- paralysis of one side of the body; usually caused by a brain lesion, such as a tumor, or by stroke.
- The paralysis occurs on the side opposite the brain disorder; this is explained by the fact that motor axons from the cerebral cortex enter the medulla oblongata and form two well-defined bands known as the pyramidal tracts.
- The majority of the fibers in these tracts cross to the opposite side; therefore damage to the right cerebral hemisphere affects motor control of the left half of the body.
- TYPES OF HEMIPLEGIA:
- alternate hemiplegia: paralysis of one side of the face and the opposite side of the body.
- cerebral hemiplegia: that due to a brain lesion.
- facial hemiplegia: paralysis of one side of the face.
- spastic hemiplegia: hemiplegia with tone of the affected muscles increased and increased tendon reflexes.
- spinal hemiplegia: that due to an injury to the spinal cord.
Many conditions give rise to hemiplegia. Generally, an injury to the right side of the brain will cause a left-sided hemiplegia while an injury to the left side of the brain will cause a right-sided hemiplegia.
- Stroke: is the commonest cause of hemiplegia. Insufficient blood
supply to the brain leads to loss of brain functions. The stroke may be
- A clot formed within the blood vessel blocking the blood supply': a thrombus
- A thrombus breaks away from its site of origin and forms a block elsewhere in the circulation. : an emboli
- A bleed from a blood vessel supplying the brain : a hemorrhage
- Head injury
- Brain tumor
- Infections : meningitis, encephalitis
- Migraine syndrome : recurrent headaches of severe intensity occasionally accompanied by sensations of numbness and tingling in one half of the body.
- Inflammation of the blood vessels : vasculitis
- Diseases affecting the nerves : like Multiple Sclerosis; acute necrotizing myelitis.
- Conditions presenting from birth : cerebral palsy. Lack of blood supply damages nerve cells in the brain. Birth trauma, difficult labor, perinatal strokes in infants within 3 days of birth can all cause cerebral palsy.
- Hereditary diseases : leukodystrophies. This is a rare disorder affecting the myelin sheath which covers and protects nerve cells in the brain. The condition usually appears in infancy or childhood.
- Difficulty in walking.
- Problems in balance, losses balance when trying to walk
- Difficulty in swallowing
- Trouble with vision. Blurred vision or weakness of the eyes.
- Speech becomes difficult.
- Numbness, tingling or loss of sensations on one half of the body.
- Loss of control over bladder and bowel movements leading to an inability to hold on to stool or urine.
- Unable to perform tasks like holding objects, tying laces, dressing oneself, buttoning etc.
- Feeling depressed
- Heightened emotional sensitivity with inability to handle stressful situations.
- Memory seems poor. Unable to recall recent or past events concerning people, places and activities.
There are various physiotherapy approaches to the rehabilitation of patient with hemiplegia.
Bobath approach: its based on normal movement or neuro development approach.The main aim is to prevent abnormal movement and adverse plastic adaptations and to facilitate normal movement.
Motor relearning program: this was described by carr-shephered in the year 1987.this training of motor control is based on an understanding of kinematics and kinetics of normal movement, motor control process and motor learning.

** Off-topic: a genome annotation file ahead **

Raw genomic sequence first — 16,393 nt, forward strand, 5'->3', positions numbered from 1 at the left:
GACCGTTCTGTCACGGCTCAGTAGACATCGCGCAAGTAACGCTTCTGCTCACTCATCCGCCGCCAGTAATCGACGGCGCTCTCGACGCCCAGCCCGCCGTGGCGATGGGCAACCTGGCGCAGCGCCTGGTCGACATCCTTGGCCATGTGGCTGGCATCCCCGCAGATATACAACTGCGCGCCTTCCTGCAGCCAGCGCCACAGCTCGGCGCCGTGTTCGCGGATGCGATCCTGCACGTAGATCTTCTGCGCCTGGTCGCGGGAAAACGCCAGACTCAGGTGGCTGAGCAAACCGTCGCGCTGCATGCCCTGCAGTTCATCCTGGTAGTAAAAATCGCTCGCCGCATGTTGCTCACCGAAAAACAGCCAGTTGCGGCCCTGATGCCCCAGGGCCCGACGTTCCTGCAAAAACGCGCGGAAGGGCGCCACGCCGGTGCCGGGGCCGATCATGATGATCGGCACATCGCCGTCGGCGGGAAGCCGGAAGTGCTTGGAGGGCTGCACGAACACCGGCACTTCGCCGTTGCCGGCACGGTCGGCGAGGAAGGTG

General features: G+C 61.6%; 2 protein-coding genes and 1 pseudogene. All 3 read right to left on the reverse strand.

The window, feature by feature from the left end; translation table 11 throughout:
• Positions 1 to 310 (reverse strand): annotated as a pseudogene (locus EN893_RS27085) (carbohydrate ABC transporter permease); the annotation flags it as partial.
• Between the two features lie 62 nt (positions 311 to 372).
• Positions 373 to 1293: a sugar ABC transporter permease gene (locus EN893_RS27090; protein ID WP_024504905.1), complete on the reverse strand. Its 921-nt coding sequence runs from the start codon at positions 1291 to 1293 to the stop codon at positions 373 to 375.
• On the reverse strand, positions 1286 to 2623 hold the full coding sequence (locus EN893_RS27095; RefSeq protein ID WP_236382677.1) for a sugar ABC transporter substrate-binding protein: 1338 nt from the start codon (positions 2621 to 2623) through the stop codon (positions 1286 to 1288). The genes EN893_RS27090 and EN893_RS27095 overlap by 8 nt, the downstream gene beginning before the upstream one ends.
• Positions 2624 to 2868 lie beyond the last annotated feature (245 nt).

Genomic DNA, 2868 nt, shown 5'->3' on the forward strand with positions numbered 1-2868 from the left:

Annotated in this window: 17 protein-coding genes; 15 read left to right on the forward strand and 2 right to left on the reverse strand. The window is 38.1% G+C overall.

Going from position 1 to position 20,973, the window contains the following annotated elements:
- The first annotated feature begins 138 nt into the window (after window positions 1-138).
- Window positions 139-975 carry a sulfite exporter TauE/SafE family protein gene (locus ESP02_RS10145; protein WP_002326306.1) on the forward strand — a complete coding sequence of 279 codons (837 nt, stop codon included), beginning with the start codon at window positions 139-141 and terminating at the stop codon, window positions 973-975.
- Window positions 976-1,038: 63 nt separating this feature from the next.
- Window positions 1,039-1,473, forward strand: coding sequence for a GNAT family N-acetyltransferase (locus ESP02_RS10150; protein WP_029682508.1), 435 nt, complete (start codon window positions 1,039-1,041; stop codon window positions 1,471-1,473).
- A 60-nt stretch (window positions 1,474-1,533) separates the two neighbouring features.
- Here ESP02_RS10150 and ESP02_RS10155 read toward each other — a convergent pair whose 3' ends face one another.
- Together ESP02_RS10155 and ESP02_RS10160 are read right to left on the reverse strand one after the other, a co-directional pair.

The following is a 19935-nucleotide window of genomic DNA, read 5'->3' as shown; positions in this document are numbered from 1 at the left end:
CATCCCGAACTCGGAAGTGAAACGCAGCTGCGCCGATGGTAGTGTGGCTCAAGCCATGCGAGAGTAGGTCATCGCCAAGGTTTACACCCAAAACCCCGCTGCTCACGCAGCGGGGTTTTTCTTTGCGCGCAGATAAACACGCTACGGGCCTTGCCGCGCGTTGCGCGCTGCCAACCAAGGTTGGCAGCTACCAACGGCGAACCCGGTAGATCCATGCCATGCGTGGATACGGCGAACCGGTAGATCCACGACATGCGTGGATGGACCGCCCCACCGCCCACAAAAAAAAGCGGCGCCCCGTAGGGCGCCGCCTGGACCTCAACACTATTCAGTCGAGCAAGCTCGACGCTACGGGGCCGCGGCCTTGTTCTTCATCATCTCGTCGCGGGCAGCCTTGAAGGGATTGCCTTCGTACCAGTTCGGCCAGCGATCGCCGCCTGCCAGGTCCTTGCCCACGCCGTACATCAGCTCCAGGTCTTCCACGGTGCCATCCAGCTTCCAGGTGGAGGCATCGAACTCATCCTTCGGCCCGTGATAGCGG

Roods approach: this was mainly done to achieve purposeful muscular contraction by stimulating the skin through facilitating strokes on the skin.
GOALS OF THE PHYSIOTHERAPY TREATMENT:
1. PREVENT UNAWARENESS OF THE HEMIPLEGIC SIDE.
2. DECREASE THE TENDACY TO DEVELOP SYNERGY IN THE CHRONIC STAGE.
3. PREVENTION OF ANY JOINT STIFFNESS.
4. PREVENTION OF COMPLICATIONS DUE TO IMMOBILISATION LIKE CHEST COMPLICATION.
5. EARLY WEIGHT BEARING.
6. PSYCHOLOGICAL COUSELLING.
7. EDUCATION TO THE FAMILY.
Positioning of the patient in proper way is essential to control the development of spasticity and to help in faster imrovement in the later stages.
Mobilisation and stretching exercises:
During flaccid stage mobilization in the form of gentle passive exercises and stretching exercise of various muscles should be given as they are very prone to develop tightness.
muscles like tendo achilles, hamstring, quadriceps, adductors, tensor fascia lata,biceps, wrist flexors etc. should be stretched.
passive exercises should be given of all the movements at all the joints for at least 10 repetations three to four times in a day.
some form of splints may be given to maintain the body parts in the desired position.
commonly dorsiflexion splint or L splint may be given to prevent the foot from going into planter flexion attitude.similarly wrist extension splint is given to maintain the wrist and fingers in the extension position.
L SPLINT WRIST EXTENSION SPLINT
Weight bearing activities:
weight bearing exercises are necessory to promote development of tone in the muscles and also to maintain the absorption of calcium into the bones.
Thus patient should be given activities like bridging, supine on elbows, sitting with weight bearing on affected arm, and standing .
Treatment for spasticity:
normalisation of the tone can be achieved by reducing the tone of the muscles and strengthening the weak antagonist muscles. tone of muscles can be reduced by following treatments:
gentle rhythmic passive movements.
sustained gradual stretching either manualy or by using splints.
Prolong icing over the spastic muscle bulk for about 15 to 20 minutes.
reflex inhibiting postures.